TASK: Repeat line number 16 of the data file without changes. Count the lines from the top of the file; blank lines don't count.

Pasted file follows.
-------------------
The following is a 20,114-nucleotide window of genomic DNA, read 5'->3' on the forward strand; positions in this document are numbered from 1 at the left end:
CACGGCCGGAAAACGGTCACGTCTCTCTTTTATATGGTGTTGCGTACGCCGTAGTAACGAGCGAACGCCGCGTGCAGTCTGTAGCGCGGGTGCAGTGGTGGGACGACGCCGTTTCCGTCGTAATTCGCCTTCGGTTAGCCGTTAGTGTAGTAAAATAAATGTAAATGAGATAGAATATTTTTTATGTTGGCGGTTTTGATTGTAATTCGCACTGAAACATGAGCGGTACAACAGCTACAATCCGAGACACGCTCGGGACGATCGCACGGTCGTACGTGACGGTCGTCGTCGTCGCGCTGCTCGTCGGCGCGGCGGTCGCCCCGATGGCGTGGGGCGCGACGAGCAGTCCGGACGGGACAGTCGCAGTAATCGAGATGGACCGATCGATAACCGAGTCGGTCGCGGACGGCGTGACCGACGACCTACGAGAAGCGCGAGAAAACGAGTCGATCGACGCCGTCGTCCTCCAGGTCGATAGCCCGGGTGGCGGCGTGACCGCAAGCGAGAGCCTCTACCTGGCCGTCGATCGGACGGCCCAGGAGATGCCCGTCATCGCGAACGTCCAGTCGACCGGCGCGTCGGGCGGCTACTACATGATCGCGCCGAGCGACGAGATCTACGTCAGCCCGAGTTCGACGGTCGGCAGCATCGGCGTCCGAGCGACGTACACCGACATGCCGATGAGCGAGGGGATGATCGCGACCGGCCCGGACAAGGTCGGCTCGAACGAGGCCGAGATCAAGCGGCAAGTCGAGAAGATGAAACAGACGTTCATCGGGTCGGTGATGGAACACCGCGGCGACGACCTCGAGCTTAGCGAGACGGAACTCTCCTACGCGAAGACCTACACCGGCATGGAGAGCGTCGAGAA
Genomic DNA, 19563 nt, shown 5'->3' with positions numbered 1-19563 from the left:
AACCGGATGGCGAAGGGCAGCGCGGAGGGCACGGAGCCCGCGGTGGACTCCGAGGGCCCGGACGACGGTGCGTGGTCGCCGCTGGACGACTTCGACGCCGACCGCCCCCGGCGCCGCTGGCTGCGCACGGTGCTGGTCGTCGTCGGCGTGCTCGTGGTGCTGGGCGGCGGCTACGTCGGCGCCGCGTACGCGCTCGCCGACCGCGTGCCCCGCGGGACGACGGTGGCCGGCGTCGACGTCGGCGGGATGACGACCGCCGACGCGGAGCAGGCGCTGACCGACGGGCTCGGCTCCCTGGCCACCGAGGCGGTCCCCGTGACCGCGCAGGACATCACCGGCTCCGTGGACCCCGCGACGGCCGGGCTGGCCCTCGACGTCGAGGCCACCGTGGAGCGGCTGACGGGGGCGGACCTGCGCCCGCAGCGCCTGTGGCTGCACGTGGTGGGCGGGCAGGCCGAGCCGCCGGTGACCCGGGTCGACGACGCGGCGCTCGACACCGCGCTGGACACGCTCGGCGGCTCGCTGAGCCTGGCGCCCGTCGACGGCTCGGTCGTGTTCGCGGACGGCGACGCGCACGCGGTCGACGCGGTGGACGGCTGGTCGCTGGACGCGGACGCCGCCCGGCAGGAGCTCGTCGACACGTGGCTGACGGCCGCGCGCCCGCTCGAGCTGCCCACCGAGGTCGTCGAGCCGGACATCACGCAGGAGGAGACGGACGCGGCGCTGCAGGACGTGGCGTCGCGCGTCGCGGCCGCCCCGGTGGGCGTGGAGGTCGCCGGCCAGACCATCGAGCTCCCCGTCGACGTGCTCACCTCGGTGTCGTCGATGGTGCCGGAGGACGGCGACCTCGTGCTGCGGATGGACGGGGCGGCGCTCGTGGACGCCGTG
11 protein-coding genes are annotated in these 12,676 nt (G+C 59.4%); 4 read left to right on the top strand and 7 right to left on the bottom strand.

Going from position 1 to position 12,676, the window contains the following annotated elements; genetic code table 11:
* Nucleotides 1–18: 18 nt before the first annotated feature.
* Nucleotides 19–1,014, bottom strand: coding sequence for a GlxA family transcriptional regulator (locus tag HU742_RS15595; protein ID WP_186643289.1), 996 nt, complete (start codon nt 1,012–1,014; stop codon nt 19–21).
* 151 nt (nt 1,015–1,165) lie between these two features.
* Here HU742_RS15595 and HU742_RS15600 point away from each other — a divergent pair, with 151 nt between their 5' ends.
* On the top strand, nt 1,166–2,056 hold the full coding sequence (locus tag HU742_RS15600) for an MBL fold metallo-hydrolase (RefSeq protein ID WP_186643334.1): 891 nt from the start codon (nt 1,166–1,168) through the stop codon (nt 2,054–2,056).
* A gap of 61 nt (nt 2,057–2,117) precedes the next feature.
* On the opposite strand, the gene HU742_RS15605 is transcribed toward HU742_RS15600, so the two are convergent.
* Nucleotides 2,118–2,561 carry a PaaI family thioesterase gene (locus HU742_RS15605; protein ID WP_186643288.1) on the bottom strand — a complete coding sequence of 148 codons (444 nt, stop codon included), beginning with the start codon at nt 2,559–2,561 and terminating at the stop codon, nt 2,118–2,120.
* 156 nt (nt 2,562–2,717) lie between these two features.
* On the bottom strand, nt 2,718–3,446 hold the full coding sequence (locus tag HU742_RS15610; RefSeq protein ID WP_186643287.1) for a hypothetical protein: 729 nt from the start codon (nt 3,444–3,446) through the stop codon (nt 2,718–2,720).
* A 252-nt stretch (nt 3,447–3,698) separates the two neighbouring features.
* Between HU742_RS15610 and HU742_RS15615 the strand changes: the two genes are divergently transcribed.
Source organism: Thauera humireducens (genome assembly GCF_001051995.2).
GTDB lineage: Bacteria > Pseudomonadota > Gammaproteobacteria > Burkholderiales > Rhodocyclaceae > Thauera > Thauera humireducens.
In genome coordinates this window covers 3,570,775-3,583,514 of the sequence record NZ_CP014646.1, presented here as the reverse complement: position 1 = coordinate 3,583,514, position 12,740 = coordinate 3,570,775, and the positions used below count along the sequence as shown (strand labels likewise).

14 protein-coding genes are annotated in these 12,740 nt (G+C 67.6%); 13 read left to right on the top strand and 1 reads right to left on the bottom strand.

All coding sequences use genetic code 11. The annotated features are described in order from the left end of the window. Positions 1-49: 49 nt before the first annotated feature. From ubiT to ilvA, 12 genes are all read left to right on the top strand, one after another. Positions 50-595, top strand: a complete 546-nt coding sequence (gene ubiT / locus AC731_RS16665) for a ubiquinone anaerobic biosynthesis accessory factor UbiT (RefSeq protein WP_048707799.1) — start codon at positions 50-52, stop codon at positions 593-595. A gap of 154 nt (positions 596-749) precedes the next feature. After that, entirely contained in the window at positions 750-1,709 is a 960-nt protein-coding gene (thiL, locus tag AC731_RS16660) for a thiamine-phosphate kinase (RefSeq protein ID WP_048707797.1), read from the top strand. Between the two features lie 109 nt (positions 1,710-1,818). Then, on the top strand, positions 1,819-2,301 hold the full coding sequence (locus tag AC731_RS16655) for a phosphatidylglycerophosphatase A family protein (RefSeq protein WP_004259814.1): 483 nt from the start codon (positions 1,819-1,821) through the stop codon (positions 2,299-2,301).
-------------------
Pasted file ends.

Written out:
* On the bottom strand, nt 2,718–3,446 hold the full coding sequence (locus tag HU742_RS15610; RefSeq protein ID WP_186643287.1) for a hypothetical protein: 729 nt from the start codon (nt 3,444–3,446) through the stop codon (nt 2,718–2,720).